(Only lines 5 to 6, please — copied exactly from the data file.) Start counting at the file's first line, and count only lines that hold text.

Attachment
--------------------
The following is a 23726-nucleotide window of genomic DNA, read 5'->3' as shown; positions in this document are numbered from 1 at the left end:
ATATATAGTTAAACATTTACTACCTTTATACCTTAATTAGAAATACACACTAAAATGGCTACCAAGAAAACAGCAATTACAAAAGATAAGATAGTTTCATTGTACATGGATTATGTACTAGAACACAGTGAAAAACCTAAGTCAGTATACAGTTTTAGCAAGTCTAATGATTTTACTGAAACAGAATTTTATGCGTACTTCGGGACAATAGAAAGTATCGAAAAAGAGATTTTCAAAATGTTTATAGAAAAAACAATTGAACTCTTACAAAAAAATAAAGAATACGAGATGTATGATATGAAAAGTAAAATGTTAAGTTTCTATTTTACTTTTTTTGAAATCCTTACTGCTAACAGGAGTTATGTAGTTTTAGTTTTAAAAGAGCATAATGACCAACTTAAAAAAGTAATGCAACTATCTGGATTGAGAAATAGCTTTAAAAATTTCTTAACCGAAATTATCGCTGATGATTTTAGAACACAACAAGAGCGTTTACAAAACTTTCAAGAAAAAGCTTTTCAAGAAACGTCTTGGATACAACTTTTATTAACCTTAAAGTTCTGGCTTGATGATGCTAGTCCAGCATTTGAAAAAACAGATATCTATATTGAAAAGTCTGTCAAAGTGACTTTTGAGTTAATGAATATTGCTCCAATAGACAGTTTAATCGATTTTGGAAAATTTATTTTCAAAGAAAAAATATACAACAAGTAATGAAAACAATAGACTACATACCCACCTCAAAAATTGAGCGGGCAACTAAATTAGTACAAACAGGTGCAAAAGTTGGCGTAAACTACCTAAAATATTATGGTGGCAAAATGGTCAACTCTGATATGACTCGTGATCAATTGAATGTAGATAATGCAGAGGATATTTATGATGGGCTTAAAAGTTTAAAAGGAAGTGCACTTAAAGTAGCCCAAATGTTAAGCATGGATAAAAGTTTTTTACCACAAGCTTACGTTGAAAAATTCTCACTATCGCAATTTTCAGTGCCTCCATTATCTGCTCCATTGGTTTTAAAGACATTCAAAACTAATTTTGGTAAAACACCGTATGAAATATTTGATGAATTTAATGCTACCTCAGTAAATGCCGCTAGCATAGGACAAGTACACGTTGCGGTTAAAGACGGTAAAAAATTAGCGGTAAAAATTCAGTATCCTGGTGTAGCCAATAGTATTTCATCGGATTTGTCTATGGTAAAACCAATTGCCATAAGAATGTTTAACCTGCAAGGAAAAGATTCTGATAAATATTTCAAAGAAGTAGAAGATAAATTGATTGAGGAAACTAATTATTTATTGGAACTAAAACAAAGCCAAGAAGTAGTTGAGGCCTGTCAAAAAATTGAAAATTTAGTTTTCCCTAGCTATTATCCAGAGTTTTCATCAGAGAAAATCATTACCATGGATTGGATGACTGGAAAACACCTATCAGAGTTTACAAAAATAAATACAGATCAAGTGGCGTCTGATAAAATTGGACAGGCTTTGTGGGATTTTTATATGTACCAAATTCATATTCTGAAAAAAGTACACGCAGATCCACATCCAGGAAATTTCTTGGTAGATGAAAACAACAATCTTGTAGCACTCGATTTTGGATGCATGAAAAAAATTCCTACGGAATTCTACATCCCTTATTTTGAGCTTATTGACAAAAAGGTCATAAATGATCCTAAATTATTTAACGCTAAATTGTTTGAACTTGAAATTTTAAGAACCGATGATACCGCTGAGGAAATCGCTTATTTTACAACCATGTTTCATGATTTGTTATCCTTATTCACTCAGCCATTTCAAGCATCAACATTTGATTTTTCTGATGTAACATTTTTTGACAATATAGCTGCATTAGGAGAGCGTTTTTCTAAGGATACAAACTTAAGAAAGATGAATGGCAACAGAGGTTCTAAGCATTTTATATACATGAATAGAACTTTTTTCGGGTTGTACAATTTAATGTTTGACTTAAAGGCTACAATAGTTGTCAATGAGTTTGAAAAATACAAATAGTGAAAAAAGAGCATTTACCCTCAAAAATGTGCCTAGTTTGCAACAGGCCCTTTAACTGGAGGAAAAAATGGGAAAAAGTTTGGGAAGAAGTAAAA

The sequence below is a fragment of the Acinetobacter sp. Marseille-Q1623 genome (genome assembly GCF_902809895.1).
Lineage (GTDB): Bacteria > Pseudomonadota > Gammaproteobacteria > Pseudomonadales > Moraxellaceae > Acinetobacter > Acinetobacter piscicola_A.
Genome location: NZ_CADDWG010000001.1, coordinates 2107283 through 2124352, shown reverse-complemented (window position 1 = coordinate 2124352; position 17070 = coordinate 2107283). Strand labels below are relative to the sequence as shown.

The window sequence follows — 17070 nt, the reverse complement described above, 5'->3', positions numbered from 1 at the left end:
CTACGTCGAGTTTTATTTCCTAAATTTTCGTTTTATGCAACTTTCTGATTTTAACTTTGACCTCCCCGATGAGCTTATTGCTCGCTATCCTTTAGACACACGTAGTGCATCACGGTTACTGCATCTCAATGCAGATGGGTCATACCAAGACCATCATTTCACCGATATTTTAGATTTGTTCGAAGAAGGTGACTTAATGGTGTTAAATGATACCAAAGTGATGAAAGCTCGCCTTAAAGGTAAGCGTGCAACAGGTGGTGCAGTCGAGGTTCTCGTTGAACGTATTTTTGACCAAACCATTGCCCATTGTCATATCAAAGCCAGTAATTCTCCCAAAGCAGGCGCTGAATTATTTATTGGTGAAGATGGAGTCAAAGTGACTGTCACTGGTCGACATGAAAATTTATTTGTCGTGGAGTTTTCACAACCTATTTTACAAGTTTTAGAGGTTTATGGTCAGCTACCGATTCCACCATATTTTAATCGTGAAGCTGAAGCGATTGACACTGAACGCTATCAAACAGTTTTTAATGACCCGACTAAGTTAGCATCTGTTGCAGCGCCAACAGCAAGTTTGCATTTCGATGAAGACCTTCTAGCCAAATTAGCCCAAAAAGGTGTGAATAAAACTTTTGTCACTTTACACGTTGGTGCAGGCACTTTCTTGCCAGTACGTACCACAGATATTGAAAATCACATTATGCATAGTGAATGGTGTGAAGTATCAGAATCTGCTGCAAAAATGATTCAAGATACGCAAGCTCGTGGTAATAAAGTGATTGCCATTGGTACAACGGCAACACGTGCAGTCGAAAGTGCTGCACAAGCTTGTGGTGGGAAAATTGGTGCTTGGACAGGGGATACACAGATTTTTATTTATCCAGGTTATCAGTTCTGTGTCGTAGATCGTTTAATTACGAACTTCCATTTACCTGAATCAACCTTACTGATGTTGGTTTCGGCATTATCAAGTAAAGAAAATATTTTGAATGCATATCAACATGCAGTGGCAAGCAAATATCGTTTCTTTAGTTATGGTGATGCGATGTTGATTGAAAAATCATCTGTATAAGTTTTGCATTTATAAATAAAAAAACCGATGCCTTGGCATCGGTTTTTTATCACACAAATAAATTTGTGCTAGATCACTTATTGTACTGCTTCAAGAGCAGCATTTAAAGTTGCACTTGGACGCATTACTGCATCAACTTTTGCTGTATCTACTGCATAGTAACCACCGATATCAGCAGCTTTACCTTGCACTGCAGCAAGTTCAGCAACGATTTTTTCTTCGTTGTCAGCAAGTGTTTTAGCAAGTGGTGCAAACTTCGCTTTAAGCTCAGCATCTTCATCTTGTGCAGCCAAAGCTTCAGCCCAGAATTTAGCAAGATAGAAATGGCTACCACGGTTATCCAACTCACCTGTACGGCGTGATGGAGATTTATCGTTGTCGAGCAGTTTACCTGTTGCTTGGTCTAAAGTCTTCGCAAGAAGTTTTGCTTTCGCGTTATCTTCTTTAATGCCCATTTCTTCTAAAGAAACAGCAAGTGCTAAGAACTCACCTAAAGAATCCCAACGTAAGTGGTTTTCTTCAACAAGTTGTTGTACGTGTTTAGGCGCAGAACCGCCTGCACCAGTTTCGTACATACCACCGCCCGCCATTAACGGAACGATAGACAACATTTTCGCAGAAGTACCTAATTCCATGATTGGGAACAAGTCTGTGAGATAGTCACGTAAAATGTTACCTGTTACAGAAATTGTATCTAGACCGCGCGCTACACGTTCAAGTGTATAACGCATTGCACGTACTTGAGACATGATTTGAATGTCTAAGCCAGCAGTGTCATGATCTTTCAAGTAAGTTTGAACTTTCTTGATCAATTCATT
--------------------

Genome location: NZ_CADDWG010000001.1, coordinates 2107283 through 2124352, shown reverse-complemented (window position 1 = coordinate 2124352; position 17070 = coordinate 2107283). Strand labels below are relative to the sequence as shown.

The window sequence follows — 17070 nt, the reverse complement described above, 5'->3', positions numbered from 1 at the left end: